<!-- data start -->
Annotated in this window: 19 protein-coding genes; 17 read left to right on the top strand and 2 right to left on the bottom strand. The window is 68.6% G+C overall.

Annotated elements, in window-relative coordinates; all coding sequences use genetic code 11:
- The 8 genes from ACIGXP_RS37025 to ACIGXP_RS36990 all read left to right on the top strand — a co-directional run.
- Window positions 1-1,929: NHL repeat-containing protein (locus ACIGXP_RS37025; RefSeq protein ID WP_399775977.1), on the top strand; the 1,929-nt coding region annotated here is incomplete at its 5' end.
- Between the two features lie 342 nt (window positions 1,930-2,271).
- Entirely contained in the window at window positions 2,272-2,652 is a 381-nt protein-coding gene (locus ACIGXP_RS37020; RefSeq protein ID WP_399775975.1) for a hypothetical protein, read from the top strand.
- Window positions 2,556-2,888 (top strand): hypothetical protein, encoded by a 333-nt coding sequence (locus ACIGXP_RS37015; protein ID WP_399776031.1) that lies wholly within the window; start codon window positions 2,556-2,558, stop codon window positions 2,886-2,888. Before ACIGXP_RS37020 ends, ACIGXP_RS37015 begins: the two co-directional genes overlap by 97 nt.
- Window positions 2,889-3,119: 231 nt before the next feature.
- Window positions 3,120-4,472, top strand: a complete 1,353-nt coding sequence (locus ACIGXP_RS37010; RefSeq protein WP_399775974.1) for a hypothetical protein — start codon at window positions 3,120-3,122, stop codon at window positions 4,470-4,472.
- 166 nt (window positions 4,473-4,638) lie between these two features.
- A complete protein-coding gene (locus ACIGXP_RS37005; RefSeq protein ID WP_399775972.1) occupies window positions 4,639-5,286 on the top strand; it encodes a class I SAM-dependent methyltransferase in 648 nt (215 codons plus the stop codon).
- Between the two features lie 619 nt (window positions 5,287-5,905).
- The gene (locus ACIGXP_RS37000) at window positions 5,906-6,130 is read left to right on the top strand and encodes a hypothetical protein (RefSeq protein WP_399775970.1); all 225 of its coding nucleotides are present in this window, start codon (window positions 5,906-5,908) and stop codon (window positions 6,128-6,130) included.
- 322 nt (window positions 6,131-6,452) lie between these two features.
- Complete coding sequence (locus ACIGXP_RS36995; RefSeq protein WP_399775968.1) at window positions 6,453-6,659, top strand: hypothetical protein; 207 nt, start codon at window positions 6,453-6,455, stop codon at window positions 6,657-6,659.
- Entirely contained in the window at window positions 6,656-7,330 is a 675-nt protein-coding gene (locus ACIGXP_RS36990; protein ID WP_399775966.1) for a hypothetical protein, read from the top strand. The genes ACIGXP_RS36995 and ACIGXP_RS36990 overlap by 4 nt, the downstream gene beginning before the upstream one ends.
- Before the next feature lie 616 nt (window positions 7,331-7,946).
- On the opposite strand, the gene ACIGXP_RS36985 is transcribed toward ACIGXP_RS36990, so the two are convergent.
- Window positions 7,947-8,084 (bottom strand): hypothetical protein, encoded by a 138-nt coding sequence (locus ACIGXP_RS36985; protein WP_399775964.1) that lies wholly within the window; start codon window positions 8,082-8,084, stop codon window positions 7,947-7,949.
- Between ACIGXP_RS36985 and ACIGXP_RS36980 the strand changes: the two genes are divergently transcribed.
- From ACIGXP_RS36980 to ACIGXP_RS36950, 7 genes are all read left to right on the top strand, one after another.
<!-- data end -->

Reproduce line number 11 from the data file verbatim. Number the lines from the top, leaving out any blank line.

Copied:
- A complete protein-coding gene (locus ACIGXP_RS37005; RefSeq protein ID WP_399775972.1) occupies window positions 4,639-5,286 on the top strand; it encodes a class I SAM-dependent methyltransferase in 648 nt (215 codons plus the stop codon).